The aftermath of eminent domain
Eminent Domain, which is a forced sale of private property to the government for a public project, is challenging before, during and after proceedings have concluded.
The government obtains a final order of condemnation, which it records in the county in which the property was located. Title officially transfers to the government upon recording, and the government's interest in the property is placed at the top of the chain of title. The government, which has likely already taken possession of the property, owns the property outright, and may use it for the public use the government condemned the property to serve.
From the owner side, property owners are entitled to certain special tax benefits from the involuntary conversion, including treatment under Internal Revenue Code section 1033. Property owners are entitled to transfer the tax basis from the condemned property to new property purchased which the condemnation proceeds. Peterson Law Group does not give tax advice, and property owners in eminent domain proceedings are encouraged to seek the advice of their tax advisors.
For instance, one woman lost her home after the California High-Speed Rail Authority acquired it and more than 1,200 other parcels of land across 119 miles.
Ultimately, the property is supposed to be home to a new bullet train system. However, the massive size of the project combined with the numerous legal battles involving property ownership along the project has left many parcels along the proposed route vacant.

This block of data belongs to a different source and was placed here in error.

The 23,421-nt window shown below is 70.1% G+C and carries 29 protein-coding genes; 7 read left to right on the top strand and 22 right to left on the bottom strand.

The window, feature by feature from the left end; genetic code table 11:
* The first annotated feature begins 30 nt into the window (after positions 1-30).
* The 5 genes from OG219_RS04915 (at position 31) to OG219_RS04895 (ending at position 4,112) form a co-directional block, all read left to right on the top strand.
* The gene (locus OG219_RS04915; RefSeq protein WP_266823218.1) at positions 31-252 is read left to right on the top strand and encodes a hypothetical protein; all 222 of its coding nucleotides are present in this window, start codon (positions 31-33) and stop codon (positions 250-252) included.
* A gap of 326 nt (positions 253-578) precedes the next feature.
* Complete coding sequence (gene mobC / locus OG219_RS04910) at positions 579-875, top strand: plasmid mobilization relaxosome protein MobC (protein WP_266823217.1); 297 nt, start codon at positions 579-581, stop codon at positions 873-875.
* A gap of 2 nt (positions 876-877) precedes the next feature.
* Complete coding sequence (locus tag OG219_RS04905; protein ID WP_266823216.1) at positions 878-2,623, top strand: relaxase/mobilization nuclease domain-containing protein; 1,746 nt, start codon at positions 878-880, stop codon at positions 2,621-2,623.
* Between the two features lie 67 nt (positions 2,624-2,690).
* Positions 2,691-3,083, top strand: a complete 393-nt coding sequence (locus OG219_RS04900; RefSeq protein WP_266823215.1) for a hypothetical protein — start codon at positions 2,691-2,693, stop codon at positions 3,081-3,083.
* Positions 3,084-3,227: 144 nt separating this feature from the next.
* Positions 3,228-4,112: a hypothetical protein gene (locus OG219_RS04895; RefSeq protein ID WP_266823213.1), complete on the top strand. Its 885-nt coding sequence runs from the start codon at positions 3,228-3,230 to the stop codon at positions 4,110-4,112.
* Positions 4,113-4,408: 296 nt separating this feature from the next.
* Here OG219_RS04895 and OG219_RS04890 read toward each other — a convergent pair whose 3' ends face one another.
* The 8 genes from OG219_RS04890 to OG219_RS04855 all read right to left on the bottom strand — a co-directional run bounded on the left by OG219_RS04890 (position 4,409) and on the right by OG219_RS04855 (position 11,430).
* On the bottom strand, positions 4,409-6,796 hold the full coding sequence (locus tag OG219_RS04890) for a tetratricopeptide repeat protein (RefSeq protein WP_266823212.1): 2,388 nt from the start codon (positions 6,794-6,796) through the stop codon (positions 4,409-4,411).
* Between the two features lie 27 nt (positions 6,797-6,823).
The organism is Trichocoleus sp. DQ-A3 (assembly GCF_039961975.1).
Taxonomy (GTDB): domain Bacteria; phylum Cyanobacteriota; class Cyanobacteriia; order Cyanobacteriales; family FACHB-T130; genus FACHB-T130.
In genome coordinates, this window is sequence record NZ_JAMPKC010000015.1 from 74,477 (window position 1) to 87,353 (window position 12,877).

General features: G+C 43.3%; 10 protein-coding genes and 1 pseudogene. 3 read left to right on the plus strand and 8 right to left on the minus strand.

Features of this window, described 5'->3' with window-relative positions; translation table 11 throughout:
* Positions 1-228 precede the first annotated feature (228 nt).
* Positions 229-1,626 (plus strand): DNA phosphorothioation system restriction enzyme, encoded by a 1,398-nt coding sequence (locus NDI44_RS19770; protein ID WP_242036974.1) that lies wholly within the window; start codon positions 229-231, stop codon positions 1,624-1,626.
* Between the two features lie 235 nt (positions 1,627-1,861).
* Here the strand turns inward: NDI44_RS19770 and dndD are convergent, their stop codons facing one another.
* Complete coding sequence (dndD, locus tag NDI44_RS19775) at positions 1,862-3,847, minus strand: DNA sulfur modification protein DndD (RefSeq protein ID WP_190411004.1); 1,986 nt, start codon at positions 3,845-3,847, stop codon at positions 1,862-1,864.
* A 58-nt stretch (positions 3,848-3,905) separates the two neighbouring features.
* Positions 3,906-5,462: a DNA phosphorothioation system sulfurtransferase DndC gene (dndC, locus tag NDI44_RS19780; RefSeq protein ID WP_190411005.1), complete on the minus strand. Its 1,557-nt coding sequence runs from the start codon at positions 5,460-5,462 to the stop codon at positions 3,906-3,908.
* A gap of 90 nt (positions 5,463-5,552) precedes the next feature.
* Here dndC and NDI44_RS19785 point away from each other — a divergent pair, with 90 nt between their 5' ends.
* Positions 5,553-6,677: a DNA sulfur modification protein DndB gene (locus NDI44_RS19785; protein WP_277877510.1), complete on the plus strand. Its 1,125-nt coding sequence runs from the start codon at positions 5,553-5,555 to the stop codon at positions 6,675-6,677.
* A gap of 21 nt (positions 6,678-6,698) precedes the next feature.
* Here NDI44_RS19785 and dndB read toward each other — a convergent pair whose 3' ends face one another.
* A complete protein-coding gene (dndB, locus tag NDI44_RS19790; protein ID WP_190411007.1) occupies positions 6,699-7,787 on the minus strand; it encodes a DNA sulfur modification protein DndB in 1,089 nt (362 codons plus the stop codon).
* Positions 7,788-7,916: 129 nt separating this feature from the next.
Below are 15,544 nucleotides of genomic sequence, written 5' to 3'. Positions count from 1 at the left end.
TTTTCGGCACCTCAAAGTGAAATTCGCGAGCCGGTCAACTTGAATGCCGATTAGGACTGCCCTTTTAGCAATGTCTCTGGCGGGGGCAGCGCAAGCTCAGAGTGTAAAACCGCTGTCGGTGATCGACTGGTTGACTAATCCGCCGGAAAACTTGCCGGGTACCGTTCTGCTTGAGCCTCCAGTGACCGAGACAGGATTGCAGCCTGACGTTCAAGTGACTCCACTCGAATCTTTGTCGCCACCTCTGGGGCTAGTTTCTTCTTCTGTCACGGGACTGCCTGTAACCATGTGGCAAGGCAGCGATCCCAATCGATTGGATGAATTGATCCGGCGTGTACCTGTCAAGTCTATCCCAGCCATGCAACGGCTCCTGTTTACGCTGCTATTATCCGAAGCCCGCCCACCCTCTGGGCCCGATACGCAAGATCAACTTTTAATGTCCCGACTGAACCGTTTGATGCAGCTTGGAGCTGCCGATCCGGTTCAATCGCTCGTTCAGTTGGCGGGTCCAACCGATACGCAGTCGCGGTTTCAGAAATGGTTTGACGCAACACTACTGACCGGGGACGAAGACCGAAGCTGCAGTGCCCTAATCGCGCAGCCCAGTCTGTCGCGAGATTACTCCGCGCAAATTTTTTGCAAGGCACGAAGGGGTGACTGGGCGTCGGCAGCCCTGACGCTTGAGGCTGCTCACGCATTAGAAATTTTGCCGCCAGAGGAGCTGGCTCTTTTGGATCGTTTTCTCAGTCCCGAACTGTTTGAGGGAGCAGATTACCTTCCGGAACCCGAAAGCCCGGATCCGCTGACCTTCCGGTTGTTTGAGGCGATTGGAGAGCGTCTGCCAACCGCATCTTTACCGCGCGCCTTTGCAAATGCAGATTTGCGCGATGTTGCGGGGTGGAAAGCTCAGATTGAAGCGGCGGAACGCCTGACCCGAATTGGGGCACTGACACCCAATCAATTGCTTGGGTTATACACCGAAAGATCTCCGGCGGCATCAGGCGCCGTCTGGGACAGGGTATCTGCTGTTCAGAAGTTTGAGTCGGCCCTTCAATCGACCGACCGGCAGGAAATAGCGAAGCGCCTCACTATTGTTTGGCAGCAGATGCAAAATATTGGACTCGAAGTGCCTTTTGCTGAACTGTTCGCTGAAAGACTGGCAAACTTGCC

Instead of active construction to build the high-speed railway, former owners like the woman in this story have watched their home sit empty and abandoned by everyone except people looking to steal from the property. Because she did not want to watch her home sit in this state, the woman worked with the fire department to burn the house down as practice for the department.
This story serves as a reminder that oftentimes, the eminent domain process is much more than a transaction. It involves battling with government agencies and grappling with the forced sale of property you may have never intended to give up. And at the end of it, you may not like what you see when you go back and visit.
With all this in mind, property owners should seriously consider their legal options for challenging condemnation and fighting for fair compensation. After all, it can be much more than a piece of property to you, and you have the right to protect it.